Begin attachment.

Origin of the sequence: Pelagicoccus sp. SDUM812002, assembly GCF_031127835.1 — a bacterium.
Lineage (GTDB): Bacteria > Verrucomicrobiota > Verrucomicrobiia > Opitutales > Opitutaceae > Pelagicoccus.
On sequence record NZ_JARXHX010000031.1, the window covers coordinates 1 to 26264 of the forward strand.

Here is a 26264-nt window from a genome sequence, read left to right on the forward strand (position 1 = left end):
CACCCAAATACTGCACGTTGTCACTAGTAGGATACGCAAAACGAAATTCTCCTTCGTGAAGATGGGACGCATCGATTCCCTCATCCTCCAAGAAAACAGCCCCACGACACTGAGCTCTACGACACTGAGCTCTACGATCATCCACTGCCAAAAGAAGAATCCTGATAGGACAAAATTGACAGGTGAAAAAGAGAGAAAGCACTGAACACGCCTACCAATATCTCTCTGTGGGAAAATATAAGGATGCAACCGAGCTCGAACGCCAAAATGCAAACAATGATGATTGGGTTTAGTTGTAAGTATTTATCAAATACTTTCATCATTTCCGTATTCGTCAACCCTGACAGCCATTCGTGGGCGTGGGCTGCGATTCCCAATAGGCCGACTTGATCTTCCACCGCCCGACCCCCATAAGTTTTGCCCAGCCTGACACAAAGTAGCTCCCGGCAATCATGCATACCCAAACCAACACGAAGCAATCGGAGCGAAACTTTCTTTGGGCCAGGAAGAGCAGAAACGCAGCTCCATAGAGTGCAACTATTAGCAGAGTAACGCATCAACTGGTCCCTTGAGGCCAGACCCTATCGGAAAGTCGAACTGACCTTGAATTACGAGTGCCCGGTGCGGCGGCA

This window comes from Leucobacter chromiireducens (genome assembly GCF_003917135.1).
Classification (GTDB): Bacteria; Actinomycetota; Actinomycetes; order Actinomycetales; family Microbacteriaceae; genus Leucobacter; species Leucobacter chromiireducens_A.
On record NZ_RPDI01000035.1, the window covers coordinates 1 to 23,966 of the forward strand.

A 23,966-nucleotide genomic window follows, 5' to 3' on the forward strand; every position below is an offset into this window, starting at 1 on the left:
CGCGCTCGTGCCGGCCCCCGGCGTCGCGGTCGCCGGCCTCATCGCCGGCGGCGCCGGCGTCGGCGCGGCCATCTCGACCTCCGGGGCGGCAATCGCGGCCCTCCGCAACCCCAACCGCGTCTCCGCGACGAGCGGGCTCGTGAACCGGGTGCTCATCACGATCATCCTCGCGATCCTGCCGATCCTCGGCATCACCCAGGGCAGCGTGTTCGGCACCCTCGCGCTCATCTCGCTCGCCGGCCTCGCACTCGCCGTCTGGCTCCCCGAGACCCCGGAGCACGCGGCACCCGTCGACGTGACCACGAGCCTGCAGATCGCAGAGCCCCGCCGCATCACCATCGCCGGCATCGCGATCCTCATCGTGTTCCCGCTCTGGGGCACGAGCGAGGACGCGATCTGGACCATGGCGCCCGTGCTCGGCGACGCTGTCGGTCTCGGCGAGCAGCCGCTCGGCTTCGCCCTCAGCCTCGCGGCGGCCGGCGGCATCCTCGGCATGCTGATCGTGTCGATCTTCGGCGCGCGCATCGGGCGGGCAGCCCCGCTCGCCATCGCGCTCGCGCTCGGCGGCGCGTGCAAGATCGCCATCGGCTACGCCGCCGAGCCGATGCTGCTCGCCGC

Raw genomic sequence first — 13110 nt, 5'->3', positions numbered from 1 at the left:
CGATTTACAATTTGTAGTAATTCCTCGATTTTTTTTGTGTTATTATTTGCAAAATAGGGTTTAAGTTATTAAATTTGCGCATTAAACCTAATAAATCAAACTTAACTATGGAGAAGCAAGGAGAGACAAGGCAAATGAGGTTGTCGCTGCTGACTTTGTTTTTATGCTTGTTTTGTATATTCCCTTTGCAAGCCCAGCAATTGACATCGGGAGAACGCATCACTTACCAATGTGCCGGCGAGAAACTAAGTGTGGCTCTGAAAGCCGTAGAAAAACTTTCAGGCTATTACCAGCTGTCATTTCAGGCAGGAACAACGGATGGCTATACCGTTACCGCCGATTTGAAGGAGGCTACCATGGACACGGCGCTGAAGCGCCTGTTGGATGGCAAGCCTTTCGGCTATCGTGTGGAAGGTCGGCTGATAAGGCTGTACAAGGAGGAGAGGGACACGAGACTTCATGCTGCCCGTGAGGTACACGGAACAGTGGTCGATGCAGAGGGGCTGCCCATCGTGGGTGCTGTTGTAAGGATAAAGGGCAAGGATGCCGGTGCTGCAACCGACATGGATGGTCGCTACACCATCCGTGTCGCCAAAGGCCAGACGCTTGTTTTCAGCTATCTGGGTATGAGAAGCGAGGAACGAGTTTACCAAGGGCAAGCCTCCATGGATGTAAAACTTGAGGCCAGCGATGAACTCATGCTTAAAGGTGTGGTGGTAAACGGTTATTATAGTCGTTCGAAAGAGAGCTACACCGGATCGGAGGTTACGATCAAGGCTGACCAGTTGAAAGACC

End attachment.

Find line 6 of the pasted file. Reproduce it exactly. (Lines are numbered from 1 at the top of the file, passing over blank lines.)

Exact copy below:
This window comes from Leucobacter chromiireducens (genome assembly GCF_003917135.1).